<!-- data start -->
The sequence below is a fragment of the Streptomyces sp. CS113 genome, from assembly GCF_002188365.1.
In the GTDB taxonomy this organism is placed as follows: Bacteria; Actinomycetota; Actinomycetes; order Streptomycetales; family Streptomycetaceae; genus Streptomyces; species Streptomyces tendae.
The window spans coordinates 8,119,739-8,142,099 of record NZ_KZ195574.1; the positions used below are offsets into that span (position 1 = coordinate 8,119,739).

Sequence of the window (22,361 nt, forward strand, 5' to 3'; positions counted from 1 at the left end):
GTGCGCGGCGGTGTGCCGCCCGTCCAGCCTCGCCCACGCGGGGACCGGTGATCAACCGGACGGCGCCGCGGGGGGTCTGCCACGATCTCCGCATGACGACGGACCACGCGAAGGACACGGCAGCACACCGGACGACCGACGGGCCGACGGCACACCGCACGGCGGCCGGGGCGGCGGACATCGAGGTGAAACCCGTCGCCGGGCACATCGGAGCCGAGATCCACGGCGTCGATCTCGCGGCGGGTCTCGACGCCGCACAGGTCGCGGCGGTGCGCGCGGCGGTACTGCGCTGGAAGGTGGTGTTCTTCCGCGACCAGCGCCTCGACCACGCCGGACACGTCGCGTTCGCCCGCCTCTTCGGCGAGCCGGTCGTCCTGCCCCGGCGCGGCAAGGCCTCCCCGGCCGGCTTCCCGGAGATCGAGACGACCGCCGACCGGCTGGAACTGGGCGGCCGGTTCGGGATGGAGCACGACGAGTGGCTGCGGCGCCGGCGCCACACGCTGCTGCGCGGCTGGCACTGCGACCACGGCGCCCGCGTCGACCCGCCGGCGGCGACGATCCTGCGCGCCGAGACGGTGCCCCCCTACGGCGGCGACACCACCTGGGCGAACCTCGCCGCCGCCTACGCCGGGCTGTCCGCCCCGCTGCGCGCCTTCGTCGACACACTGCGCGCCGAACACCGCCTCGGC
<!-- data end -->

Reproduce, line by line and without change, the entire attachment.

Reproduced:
The sequence below is a fragment of the Streptomyces sp. CS113 genome, from assembly GCF_002188365.1.
In the GTDB taxonomy this organism is placed as follows: Bacteria; Actinomycetota; Actinomycetes; order Streptomycetales; family Streptomycetaceae; genus Streptomyces; species Streptomyces tendae.
The window spans coordinates 8,119,739-8,142,099 of record NZ_KZ195574.1; the positions used below are offsets into that span (position 1 = coordinate 8,119,739).

Sequence of the window (22,361 nt, forward strand, 5' to 3'; positions counted from 1 at the left end):
GTGCGCGGCGGTGTGCCGCCCGTCCAGCCTCGCCCACGCGGGGACCGGTGATCAACCGGACGGCGCCGCGGGGGGTCTGCCACGATCTCCGCATGACGACGGACCACGCGAAGGACACGGCAGCACACCGGACGACCGACGGGCCGACGGCACACCGCACGGCGGCCGGGGCGGCGGACATCGAGGTGAAACCCGTCGCCGGGCACATCGGAGCCGAGATCCACGGCGTCGATCTCGCGGCGGGTCTCGACGCCGCACAGGTCGCGGCGGTGCGCGCGGCGGTACTGCGCTGGAAGGTGGTGTTCTTCCGCGACCAGCGCCTCGACCACGCCGGACACGTCGCGTTCGCCCGCCTCTTCGGCGAGCCGGTCGTCCTGCCCCGGCGCGGCAAGGCCTCCCCGGCCGGCTTCCCGGAGATCGAGACGACCGCCGACCGGCTGGAACTGGGCGGCCGGTTCGGGATGGAGCACGACGAGTGGCTGCGGCGCCGGCGCCACACGCTGCTGCGCGGCTGGCACTGCGACCACGGCGCCCGCGTCGACCCGCCGGCGGCGACGATCCTGCGCGCCGAGACGGTGCCCCCCTACGGCGGCGACACCACCTGGGCGAACCTCGCCGCCGCCTACGCCGGGCTGTCCGCCCCGCTGCGCGCCTTCGTCGACACACTGCGCGCCGAACACCGCCTCGGC